So I had been planning on starting over on this piece you might recall from a couple months ago. I was really excited to make this weaving bigger and better than it was before. And then, everything came to a stop. One of my closest friends passed away. Even though I knew she wasn’t doing well, the suddenness of her passing knocked me to my knees.
I have never experienced a loss quite like this before. My friend was a witness to my journey as a young woman, who offered me courage and wisdom, who saw my beauty and flaws, and loved me for all of it. She never let me settle or deny myself all of the goodness that life has to offer. She saw my true essence, my creativity, my soul’s calling, and always supported me in pursuing my dreams. She was also hilarious and witty and we shared a similar sense of humor that would put us both into fits of laughter that would make my stomach hurt. She was my rock. And I miss her. I miss her every single day.
When she died, a part of me died, too. I stopped playing piano. I had no desire to create ANYTHING. I didn’t want to pick up a pencil or open a sketchbook. I didn’t want to sit at my loom. I was lucky if I even thought about coloring in my coloring book. I wondered when and how I’d ever want to create again, and what would that look like. The odd thing is that my beloved friend was an incredibly creative person. A huge admirer of Van Gogh’s work, she was a self-taught painter who had an amazing ability to capture light and shadows, and her colors radiated off the canvas. During a time when it felt like I should be creating something as a tribute to her, I found that I was just completely empty.
And life kept moving forward. I had to continue to go to work and keep myself together. I still had bills to pay, I had to feed myself, get enough sleep, and most importantly I had to make time to be with the uncomfortable and, for me, unfamiliar feelings of grief. We don’t really get enough time to mourn and process our grief these days. There’s this expectation from society that we get about three days to mourn and then we have to be back on our game. But from my experiences with grief, both mine and that of friends, is that it’s always cyclical and it has its own timeline. It comes and goes like the tide and the seasons. Sometimes it just sits there quietly like a dull ache and other times it feels like a vast and painful emptiness. But I turn towards the grief and honor it, and in that same way I’m honoring the love I have for my friend.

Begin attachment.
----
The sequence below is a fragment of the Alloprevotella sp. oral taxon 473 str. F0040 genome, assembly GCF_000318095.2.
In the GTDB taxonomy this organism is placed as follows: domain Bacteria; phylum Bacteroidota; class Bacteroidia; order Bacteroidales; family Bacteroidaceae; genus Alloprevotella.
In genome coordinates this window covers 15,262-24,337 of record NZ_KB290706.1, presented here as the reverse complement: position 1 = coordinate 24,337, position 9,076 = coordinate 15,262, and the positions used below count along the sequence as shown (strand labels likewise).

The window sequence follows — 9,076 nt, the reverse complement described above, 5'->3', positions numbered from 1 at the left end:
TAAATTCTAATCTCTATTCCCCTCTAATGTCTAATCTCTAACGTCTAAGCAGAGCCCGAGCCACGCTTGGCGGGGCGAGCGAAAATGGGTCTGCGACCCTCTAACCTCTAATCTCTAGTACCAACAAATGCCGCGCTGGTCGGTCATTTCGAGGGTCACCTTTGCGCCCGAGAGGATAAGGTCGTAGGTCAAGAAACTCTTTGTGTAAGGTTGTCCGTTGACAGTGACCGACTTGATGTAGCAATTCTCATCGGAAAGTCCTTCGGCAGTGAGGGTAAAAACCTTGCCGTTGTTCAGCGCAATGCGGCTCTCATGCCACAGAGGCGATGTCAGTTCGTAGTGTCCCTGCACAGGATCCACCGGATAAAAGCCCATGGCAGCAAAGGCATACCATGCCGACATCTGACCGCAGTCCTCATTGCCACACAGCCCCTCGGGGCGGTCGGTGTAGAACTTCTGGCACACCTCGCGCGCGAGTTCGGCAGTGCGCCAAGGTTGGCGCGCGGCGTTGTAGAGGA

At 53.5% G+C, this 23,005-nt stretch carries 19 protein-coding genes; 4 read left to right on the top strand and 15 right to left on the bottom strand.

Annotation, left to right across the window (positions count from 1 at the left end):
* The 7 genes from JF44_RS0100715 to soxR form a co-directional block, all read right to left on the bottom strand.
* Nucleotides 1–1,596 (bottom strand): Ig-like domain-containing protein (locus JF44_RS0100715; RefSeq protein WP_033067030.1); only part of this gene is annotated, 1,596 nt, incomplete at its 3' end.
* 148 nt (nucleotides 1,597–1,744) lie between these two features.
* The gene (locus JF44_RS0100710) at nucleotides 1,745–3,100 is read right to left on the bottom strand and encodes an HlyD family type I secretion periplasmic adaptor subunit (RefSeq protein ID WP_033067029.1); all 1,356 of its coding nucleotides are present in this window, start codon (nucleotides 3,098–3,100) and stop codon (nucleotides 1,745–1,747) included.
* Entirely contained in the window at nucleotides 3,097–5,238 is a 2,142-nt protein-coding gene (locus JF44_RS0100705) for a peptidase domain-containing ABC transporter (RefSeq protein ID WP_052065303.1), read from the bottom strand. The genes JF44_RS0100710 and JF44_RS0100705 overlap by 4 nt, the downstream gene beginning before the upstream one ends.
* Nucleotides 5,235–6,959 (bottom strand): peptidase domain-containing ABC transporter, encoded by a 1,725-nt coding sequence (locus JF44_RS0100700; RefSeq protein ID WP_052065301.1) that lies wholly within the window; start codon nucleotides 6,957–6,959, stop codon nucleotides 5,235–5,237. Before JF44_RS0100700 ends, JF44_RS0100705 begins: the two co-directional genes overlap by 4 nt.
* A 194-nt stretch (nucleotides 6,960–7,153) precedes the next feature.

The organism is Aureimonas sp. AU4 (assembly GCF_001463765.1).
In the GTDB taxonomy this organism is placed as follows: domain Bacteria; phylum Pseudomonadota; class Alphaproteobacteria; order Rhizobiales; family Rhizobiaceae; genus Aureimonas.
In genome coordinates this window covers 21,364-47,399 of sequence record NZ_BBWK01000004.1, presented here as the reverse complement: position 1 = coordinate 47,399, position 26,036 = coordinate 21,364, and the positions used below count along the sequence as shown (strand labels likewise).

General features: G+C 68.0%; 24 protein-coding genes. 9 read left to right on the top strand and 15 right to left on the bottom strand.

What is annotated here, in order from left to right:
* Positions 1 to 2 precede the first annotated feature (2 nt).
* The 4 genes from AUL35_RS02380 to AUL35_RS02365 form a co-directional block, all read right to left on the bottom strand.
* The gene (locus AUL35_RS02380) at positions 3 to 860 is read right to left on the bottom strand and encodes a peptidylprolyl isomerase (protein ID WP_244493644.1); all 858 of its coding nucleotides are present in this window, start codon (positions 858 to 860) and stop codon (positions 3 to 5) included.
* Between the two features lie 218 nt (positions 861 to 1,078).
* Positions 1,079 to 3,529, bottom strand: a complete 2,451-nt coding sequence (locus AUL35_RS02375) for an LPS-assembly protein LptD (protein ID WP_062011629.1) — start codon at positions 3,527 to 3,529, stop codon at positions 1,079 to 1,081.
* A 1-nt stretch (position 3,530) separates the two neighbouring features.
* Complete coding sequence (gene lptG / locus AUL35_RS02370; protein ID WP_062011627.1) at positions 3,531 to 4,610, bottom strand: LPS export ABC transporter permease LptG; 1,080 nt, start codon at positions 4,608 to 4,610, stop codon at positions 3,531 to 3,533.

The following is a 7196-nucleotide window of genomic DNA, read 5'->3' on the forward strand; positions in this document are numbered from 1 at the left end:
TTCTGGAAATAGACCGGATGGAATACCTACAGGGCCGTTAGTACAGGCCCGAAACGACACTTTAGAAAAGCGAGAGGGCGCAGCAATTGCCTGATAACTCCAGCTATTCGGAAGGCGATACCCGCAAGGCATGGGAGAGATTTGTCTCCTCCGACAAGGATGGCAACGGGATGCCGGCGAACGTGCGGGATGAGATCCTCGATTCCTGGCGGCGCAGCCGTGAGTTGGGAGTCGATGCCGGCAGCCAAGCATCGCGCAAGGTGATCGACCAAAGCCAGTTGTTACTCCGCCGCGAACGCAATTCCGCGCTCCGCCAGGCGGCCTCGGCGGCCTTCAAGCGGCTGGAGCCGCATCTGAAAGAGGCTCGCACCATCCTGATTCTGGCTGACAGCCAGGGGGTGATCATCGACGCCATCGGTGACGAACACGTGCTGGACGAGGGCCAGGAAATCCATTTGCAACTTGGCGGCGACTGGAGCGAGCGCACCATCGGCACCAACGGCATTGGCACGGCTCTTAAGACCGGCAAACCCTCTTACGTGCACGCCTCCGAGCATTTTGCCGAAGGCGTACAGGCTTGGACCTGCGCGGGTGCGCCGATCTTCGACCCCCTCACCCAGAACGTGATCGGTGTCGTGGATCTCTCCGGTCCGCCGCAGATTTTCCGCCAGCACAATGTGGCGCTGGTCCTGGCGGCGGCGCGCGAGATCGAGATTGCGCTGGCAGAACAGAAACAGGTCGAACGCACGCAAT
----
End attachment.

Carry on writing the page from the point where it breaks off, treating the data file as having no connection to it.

I’ve been listening to a talk by Martin Prechtel, a Mayan shaman, on grief and praise and how both come from the same place. To paraphrase a line from his inspiring talk: “You gotta love the thing you lost just like you gotta love the thing you’ve got.” I grieve for my beloved friend, and I praise the beautiful gift that was her coming into my life and sharing in my journey. I’ve used this time as an incredibly humbling and deepening experience. I’ve never felt so raw or so totally human before. It’s given me fresh eyes to look at how I’m living my life, how much love I’m giving to myself, how much praise I have for life and all of the beauty that it offers. And loss, even profound loss, is part of that beauty.
So here is my tribute to my friend, one of the many I will create as a way of celebrating her life and her love. One of her favorite places to be was at the river, soaking in the sun and swimming in the cool clear water. Like a tributary, her life and her beauty flows into the hearts of her loved ones who carry her spirit onward. I’ve been spending lots of time outdoors lately, being in the woods and recently hiking to some frozen waterfalls. Spring has arrived and these once giant frozen icicles are flowing again, and I feel the same sensation of thawing out, melting into water, the soft flow of a river in my soul. Nature has always been my creative inspiration, so I’m going back to what I know. I also have plans to create a piece honoring my friend and the beauty she brought to my life. I’ll let you know how my new journey goes!